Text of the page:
Director: Vivek Agnihotri
Cast: Shweta Basu Prasad, Mithun Chakraborty, Pallavi Joshi, Pankaj Tripathi, Naseeruddin Shah
That propaganda is the flavour of the season is a given; the least movie directors can do is perhaps make them look like more than the cinematic manifestation of a Google search. As of this moment, the difference between Vivek Agnihotri tweeting and Vivek Agnihotri making a film is negligible. His latest, The Tashkent Files, virtually earns a Ph.D. in whataboutery; it spends 145 minutes passing off a dinner-table debate as a national enquiry into Lal Bahadur Shastri’s death, takes almost two-and-a-half hours to reveal that it believes a famous opposition leader was the one who had Shastri poisoned, only to eventually admit that the “historical authenticity of the claims” is not proven. That’s like taking NASA to court for faking the moon landing on basis of a drunken chat you had with one of its retired scientists at a shady bar. Which sort of explains the film’s odd hybrid format – of integrating archival interviews, highlighted documents (in fluorescent ink), book passages and basic Wikipedia entries into a fictional intrepid-journalist-triggers-revolution narrative. Which is to say: The Tashkent Files is not informed enough to be a documentary, not balanced enough to be a docudrama and not smart enough to be an investigative thriller.
Shweta Basu Prasad plays a political journalist named Raagini, who is threatened to be demoted to “arts and culture” if she doesn’t find a scoop soon. She gets a mysterious House Of Cards style phone call that suddenly turns her into an Indian citizen on the quest for eternal truth. Her pitch: Why the shroud of secrecy surrounding Lal Bahadur Shastri’s demise hours after signing the Tashkent Agreement in 1966? Was India’s second Prime Minister (the phrase is repeated several times for the younger generation to understand the importance of facts) poisoned that night? In no time, Raagini’s articles get her appointed on a high-profile investigation committee led by political leader Shyam Sundar Tripathi (Mithun Chakraborty). Tripathi answers to minister Natrajan (Naseeruddin Shah), who has a trophy wife (Achint Kaur) that refuses to utter a word. At some point, Raagini even finds the time to make a quick dash to Tashkent, tearfully kneel in front of Shastri’s bust to beg for “an answer,” locate an ex-KGB/CIA mole (Vinay Pathak, in a role that has him concealing his face) who boasts about assassinating leaders, and rush back to Delhi with new documents. The actress, who hasn’t quite gotten a decent feature-length role since her excellent performance in Iqbal, wears the look of a crazed girl who isn’t quite sure about why she wants the truth. It’s mostly because the director has dedicated the film to “all the honest journalists,” because apparently journalism is just another name for politics. By the end, she is screaming out facts and words and emotions to make her point.
Now, the problem here isn’t the director’s leaning or his point-of-view. It’s the way he chooses to camouflage it – that is, the way he chooses to quasi-intellectualize his storytelling skills in order to hide his rather simplistic sense of reasoning. He uses these committee members – ten handpicked senior characters – to depict ten different ways of thinking. Their bickering accounts for more than half the film; it’s like watching Twitter bots come to life on election day. The voices in this room may seem like an elaborate device designed to convince us that the director is willing to engage with varying perspectives. But this is a ruse; they seem more like a horror movie device, where everyone is eventually destroyed except the virgin.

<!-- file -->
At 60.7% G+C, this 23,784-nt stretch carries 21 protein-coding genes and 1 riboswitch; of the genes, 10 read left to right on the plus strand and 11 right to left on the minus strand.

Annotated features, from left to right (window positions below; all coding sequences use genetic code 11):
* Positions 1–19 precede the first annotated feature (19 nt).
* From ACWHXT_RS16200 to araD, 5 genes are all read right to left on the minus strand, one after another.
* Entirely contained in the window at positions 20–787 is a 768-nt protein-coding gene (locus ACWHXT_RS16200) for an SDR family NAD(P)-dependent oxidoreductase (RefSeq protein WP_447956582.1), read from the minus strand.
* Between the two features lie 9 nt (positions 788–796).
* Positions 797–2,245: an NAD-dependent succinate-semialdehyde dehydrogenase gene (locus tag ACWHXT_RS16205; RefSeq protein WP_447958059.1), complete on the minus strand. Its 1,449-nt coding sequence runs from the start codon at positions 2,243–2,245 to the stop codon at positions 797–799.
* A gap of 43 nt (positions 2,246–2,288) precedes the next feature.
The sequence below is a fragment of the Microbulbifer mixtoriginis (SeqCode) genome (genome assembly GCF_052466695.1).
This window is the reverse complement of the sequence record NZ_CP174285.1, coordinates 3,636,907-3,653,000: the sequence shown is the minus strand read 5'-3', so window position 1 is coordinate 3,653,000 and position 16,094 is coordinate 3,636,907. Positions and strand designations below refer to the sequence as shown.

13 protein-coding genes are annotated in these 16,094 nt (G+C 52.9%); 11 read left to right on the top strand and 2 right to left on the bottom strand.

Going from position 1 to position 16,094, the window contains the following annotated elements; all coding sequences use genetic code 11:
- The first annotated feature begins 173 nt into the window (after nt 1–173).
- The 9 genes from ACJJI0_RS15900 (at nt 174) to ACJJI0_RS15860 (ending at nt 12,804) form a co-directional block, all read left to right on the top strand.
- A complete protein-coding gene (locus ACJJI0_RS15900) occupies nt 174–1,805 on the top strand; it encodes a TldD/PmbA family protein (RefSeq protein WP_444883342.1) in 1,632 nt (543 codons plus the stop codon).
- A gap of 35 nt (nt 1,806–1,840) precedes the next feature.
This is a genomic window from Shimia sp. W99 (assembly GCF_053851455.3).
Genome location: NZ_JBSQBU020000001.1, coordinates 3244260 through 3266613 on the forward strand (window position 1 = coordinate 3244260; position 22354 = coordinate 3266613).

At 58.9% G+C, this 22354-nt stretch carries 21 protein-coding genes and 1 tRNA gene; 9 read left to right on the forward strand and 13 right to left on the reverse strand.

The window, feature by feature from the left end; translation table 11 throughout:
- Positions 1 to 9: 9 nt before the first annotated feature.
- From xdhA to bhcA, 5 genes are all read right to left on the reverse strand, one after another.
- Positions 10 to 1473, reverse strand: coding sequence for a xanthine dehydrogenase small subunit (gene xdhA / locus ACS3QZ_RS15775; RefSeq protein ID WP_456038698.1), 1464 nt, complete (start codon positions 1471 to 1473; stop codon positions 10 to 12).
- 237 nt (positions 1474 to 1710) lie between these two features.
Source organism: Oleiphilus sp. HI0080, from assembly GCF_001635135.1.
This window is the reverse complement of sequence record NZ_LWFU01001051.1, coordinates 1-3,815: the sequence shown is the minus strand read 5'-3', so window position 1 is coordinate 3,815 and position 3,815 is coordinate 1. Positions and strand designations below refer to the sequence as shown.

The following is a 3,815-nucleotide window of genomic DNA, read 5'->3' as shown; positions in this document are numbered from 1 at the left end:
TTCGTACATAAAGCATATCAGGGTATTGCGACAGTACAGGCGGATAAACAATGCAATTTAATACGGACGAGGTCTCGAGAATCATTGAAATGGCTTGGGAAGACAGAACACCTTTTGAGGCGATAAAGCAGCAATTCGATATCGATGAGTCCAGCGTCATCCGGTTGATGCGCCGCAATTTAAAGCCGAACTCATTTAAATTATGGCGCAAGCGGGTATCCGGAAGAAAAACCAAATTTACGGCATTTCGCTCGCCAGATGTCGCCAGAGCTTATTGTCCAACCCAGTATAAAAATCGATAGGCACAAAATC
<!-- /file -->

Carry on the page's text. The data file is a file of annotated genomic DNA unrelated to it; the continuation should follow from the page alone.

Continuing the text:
The beedi-smoking historian (Pallavi Joshi) hates conspiracy theories and abstains from voting with both her “left” and “right” hands – she is finally dismissed as an intellectual terrorist. The aggressive NGO entrepreneur (Mandira Bedi) is a bonafide outrager who seems to speak in passionate Facebook statuses – she is dismissed as a social terrorist. The ancient ex-Justice is silent when it matters – he is dismissed as a judicial terrorist. A xenophobic Hindutva leader (Pankaj Tripathi) insists that Shastri’s personal cook, a Muslim, was the murderer – he is dismissed as a racist. I’m surprised nobody was declared a Pakistani terrorist. After dismissing everyone as a hypocrite, Mithun dismisses himself as a political terrorist, lest we think it is the director airing his controversial views through a fictional character. Irony poisons itself when Mithun further labels everyone a hypocrite for not caring about the truth and using the Shastri case to further their own agenda.
The journalist, who was once a fake-news expert, is declared the agent of truth, because she unravels the mystery as if she were a newcomer on Cluedo night. This is when it becomes apparent that the rest were merely background noise meant to amplify the only thing the director wanted us to hear all along: Congress sucks. She may as well have been standing alone and demonstrating her findings on the blackboard, but where’s the subtlety in that?
Perhaps the most significant part of the film is when all the famished critics in the press show were served burgers and fries minutes after the interval. It was a refreshing change from the tired popcorn-samosa combo. Almost on cue, Mandira Bedi hijacks the committee debate on screen and bursts into a rant about America and globalisation and capitalism and imperialism. As I tucked into my Aloo Tikki burger, her voice boomed: “They will kill us with their burgers and fries and milkshakes.” Was this deliberate? Could it be? The hall echoed with laughter. Only, I’m not sure if we were laughing with the director or at him. I missed the scene that followed, because I was too busy looking at the aisle expectantly, hoping for someone to serve us that milkshake.